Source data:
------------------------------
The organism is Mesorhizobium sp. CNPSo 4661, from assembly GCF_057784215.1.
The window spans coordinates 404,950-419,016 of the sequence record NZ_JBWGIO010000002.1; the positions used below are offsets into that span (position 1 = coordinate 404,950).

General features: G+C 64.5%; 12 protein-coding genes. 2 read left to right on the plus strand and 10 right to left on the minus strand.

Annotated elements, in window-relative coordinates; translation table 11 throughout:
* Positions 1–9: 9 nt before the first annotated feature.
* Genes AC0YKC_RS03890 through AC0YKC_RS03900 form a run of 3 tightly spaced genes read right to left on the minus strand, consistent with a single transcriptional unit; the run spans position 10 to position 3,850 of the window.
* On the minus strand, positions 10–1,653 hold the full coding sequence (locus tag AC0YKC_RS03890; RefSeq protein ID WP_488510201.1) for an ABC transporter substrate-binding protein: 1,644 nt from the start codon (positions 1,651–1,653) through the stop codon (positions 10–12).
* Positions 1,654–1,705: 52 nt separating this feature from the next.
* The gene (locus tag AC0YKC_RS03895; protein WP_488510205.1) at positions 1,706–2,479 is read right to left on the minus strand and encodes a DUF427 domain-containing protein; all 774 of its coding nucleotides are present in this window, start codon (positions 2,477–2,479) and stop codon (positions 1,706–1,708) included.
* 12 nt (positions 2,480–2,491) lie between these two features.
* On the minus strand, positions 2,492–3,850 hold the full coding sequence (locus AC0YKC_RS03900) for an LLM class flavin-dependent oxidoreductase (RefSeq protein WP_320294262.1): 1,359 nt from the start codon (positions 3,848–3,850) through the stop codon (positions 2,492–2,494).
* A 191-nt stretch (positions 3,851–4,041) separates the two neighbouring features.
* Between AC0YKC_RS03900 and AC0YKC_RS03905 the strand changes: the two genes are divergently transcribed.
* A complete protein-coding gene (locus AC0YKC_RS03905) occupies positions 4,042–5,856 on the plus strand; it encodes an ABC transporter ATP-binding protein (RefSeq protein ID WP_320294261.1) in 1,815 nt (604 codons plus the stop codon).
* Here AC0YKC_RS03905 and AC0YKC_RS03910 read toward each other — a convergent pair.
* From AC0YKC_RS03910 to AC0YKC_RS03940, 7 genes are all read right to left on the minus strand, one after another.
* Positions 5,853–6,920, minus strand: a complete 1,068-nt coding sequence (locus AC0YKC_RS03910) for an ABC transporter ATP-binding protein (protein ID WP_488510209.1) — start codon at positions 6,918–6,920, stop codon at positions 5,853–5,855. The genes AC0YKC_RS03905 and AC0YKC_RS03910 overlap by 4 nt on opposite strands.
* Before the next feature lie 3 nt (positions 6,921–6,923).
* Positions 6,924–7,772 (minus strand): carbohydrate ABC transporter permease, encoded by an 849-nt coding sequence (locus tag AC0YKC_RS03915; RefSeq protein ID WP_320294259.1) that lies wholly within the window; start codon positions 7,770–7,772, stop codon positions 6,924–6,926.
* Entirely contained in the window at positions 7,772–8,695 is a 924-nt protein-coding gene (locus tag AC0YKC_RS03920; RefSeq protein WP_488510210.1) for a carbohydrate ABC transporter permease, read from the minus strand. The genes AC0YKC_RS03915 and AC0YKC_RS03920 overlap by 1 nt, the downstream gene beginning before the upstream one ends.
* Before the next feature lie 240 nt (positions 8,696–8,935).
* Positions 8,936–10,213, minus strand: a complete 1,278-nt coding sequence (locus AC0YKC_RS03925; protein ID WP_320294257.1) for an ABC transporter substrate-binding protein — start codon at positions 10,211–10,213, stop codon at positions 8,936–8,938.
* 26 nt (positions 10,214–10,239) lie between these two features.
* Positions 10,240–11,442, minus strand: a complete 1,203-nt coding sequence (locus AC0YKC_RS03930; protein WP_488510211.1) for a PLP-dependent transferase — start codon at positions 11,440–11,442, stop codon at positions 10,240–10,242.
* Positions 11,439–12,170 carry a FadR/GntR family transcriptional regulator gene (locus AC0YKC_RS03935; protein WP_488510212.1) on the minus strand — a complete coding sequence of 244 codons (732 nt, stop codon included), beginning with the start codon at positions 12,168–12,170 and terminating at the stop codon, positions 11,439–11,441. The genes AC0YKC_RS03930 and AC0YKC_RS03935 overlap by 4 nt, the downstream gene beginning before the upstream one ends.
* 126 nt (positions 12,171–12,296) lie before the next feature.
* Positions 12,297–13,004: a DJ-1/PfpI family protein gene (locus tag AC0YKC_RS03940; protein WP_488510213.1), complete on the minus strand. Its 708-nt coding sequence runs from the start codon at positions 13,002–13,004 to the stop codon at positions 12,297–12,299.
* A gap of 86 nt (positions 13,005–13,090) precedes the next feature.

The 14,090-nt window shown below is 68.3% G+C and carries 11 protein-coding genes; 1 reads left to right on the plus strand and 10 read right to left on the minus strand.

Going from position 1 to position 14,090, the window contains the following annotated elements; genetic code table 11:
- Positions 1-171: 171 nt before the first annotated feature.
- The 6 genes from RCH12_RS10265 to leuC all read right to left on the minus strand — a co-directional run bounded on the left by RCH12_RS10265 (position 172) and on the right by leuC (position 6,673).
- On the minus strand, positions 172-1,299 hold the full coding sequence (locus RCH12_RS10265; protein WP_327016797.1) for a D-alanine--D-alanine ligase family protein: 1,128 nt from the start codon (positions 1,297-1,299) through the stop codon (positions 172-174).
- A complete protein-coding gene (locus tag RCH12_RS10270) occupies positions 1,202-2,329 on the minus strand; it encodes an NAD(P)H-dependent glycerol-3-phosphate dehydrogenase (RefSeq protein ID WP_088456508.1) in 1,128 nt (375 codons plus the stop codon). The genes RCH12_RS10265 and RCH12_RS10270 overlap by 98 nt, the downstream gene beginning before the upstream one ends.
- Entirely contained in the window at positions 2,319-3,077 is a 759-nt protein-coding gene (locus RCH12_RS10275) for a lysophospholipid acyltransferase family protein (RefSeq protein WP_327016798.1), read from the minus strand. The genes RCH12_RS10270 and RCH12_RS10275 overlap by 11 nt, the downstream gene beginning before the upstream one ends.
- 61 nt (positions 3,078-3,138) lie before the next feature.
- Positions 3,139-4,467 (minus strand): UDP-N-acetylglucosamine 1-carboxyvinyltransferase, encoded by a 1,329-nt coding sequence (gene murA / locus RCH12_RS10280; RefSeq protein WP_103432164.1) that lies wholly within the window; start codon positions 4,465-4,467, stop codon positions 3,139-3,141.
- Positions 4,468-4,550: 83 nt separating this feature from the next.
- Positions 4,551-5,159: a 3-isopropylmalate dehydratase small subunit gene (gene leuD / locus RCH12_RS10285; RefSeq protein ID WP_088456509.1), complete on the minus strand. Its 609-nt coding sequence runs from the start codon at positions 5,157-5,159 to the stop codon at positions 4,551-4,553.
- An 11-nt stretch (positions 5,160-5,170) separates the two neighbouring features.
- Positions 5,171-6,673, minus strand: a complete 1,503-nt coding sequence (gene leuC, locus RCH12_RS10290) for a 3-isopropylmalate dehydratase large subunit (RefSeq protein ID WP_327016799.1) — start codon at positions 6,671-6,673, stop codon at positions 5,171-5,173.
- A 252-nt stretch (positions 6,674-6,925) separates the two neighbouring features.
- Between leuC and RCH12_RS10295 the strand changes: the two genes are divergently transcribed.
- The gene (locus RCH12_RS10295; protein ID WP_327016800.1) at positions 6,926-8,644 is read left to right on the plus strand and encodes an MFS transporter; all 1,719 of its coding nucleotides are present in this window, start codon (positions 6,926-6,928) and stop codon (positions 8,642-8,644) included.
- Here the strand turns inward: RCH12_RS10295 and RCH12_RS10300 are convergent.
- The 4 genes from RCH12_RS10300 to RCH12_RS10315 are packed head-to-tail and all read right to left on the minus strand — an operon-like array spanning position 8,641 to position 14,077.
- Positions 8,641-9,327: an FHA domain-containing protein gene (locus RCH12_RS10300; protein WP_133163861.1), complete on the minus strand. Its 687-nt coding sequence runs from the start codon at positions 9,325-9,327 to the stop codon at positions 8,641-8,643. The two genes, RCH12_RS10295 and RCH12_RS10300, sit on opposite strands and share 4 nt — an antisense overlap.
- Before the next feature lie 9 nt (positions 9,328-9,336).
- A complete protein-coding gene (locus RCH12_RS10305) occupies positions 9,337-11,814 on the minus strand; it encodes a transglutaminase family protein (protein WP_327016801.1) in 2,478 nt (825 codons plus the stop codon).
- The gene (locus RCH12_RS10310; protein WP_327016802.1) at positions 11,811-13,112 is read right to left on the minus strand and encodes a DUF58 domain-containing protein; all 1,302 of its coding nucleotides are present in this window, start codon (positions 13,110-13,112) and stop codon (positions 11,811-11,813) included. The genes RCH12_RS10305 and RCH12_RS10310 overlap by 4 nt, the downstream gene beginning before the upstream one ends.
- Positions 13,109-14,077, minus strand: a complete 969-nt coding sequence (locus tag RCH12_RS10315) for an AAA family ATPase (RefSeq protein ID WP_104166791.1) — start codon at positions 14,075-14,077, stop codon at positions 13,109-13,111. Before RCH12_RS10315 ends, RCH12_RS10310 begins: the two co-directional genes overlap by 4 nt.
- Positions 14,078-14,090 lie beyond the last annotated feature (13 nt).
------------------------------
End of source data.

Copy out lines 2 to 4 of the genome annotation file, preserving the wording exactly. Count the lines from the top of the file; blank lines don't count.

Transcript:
The window spans coordinates 404,950-419,016 of the sequence record NZ_JBWGIO010000002.1; the positions used below are offsets into that span (position 1 = coordinate 404,950).

General features: G+C 64.5%; 12 protein-coding genes. 2 read left to right on the plus strand and 10 right to left on the minus strand.

Annotated elements, in window-relative coordinates; translation table 11 throughout: